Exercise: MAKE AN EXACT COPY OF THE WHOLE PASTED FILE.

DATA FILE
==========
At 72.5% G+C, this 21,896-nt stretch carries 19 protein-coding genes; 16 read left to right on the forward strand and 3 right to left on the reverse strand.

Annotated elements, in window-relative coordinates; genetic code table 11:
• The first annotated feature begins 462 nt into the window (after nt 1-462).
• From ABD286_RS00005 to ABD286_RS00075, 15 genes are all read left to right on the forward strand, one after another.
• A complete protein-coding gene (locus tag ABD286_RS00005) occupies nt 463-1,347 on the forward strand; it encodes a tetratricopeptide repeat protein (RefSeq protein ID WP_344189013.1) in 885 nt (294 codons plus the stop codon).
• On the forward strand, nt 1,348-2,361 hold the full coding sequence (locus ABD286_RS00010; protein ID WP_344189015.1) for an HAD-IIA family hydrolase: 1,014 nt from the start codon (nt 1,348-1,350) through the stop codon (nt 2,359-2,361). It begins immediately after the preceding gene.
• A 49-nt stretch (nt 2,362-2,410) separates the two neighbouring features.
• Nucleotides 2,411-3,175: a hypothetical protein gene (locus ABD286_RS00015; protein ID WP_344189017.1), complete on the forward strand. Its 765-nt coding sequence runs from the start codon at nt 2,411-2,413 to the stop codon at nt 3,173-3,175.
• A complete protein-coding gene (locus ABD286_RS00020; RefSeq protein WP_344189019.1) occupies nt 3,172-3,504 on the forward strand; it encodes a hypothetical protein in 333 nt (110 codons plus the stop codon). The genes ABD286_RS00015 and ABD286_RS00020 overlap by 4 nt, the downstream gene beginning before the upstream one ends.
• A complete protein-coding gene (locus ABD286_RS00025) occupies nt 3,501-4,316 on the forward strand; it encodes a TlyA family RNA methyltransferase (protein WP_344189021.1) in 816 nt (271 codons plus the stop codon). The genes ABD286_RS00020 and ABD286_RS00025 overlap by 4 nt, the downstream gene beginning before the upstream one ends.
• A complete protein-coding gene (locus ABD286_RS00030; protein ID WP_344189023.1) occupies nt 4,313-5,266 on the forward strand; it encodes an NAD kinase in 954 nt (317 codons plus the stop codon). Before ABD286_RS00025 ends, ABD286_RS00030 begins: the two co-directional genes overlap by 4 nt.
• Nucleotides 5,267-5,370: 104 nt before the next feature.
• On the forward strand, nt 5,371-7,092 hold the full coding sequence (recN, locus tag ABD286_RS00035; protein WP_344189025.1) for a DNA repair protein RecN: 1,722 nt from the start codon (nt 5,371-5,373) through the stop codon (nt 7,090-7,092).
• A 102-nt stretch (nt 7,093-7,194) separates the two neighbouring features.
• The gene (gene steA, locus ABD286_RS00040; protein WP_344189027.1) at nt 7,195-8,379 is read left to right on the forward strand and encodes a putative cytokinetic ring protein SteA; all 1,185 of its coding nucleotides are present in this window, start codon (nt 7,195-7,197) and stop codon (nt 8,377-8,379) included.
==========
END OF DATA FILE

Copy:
At 72.5% G+C, this 21,896-nt stretch carries 19 protein-coding genes; 16 read left to right on the forward strand and 3 right to left on the reverse strand.

Annotated elements, in window-relative coordinates; genetic code table 11:
• The first annotated feature begins 462 nt into the window (after nt 1-462).
• From ABD286_RS00005 to ABD286_RS00075, 15 genes are all read left to right on the forward strand, one after another.
• A complete protein-coding gene (locus tag ABD286_RS00005) occupies nt 463-1,347 on the forward strand; it encodes a tetratricopeptide repeat protein (RefSeq protein ID WP_344189013.1) in 885 nt (294 codons plus the stop codon).
• On the forward strand, nt 1,348-2,361 hold the full coding sequence (locus ABD286_RS00010; protein ID WP_344189015.1) for an HAD-IIA family hydrolase: 1,014 nt from the start codon (nt 1,348-1,350) through the stop codon (nt 2,359-2,361). It begins immediately after the preceding gene.
• A 49-nt stretch (nt 2,362-2,410) separates the two neighbouring features.
• Nucleotides 2,411-3,175: a hypothetical protein gene (locus ABD286_RS00015; protein ID WP_344189017.1), complete on the forward strand. Its 765-nt coding sequence runs from the start codon at nt 2,411-2,413 to the stop codon at nt 3,173-3,175.
• A complete protein-coding gene (locus ABD286_RS00020; RefSeq protein WP_344189019.1) occupies nt 3,172-3,504 on the forward strand; it encodes a hypothetical protein in 333 nt (110 codons plus the stop codon). The genes ABD286_RS00015 and ABD286_RS00020 overlap by 4 nt, the downstream gene beginning before the upstream one ends.
• A complete protein-coding gene (locus ABD286_RS00025) occupies nt 3,501-4,316 on the forward strand; it encodes a TlyA family RNA methyltransferase (protein WP_344189021.1) in 816 nt (271 codons plus the stop codon). The genes ABD286_RS00020 and ABD286_RS00025 overlap by 4 nt, the downstream gene beginning before the upstream one ends.
• A complete protein-coding gene (locus ABD286_RS00030; protein ID WP_344189023.1) occupies nt 4,313-5,266 on the forward strand; it encodes an NAD kinase in 954 nt (317 codons plus the stop codon). Before ABD286_RS00025 ends, ABD286_RS00030 begins: the two co-directional genes overlap by 4 nt.
• Nucleotides 5,267-5,370: 104 nt before the next feature.
• On the forward strand, nt 5,371-7,092 hold the full coding sequence (recN, locus tag ABD286_RS00035; protein WP_344189025.1) for a DNA repair protein RecN: 1,722 nt from the start codon (nt 5,371-5,373) through the stop codon (nt 7,090-7,092).
• A 102-nt stretch (nt 7,093-7,194) separates the two neighbouring features.
• The gene (gene steA, locus ABD286_RS00040; protein WP_344189027.1) at nt 7,195-8,379 is read left to right on the forward strand and encodes a putative cytokinetic ring protein SteA; all 1,185 of its coding nucleotides are present in this window, start codon (nt 7,195-7,197) and stop codon (nt 8,377-8,379) included.